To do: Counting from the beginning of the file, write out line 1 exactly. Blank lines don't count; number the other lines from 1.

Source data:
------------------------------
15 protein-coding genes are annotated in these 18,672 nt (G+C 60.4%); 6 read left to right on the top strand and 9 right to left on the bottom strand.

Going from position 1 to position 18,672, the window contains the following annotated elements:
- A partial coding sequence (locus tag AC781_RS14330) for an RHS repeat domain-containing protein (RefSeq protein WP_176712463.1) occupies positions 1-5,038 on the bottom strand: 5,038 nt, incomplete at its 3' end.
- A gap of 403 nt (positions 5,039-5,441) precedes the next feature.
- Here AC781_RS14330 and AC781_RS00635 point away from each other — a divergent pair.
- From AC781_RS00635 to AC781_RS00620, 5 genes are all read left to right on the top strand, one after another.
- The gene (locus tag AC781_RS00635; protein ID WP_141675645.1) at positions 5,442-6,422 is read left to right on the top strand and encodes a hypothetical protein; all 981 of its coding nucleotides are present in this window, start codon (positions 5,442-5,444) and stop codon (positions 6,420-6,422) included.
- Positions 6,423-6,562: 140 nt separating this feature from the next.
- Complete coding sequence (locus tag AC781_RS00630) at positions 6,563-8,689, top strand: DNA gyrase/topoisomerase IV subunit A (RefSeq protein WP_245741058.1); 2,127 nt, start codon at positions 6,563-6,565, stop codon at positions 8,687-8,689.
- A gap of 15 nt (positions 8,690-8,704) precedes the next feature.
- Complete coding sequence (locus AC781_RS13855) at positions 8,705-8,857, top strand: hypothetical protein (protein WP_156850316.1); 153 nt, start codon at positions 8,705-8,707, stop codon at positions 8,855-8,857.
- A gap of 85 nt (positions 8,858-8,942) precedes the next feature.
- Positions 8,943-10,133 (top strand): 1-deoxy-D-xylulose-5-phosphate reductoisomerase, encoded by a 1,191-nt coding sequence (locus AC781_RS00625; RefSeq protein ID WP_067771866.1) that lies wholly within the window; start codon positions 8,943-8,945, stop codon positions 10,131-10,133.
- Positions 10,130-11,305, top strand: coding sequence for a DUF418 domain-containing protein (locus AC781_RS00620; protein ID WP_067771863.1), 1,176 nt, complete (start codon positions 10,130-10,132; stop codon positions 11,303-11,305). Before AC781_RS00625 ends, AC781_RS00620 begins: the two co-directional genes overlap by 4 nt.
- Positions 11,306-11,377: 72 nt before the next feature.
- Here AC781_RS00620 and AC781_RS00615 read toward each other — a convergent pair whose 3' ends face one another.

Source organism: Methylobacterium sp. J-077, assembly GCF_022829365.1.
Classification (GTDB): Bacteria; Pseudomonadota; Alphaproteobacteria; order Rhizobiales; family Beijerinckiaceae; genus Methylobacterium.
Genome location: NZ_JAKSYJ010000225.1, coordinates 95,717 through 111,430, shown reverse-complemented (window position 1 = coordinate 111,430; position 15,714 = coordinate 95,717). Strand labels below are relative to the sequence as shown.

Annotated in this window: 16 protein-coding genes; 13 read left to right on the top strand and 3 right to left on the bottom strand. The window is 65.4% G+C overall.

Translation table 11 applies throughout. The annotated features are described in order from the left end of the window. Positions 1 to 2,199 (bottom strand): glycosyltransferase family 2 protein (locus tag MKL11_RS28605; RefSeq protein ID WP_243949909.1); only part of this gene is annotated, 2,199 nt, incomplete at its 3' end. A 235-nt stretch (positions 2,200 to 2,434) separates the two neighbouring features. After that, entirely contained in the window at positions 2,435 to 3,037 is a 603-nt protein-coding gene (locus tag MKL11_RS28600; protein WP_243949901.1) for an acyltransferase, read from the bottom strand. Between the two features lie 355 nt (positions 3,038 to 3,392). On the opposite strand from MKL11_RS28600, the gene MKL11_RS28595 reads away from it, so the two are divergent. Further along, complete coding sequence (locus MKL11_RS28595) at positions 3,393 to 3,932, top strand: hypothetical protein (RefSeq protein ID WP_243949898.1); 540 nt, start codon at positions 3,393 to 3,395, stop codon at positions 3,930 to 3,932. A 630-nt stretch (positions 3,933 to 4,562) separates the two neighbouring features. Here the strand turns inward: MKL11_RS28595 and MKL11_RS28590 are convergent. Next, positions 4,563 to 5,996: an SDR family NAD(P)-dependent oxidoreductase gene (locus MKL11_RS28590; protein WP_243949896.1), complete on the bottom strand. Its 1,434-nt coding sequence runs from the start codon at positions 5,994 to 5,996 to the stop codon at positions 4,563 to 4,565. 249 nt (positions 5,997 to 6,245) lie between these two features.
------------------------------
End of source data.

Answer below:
15 protein-coding genes are annotated in these 18,672 nt (G+C 60.4%); 6 read left to right on the top strand and 9 right to left on the bottom strand.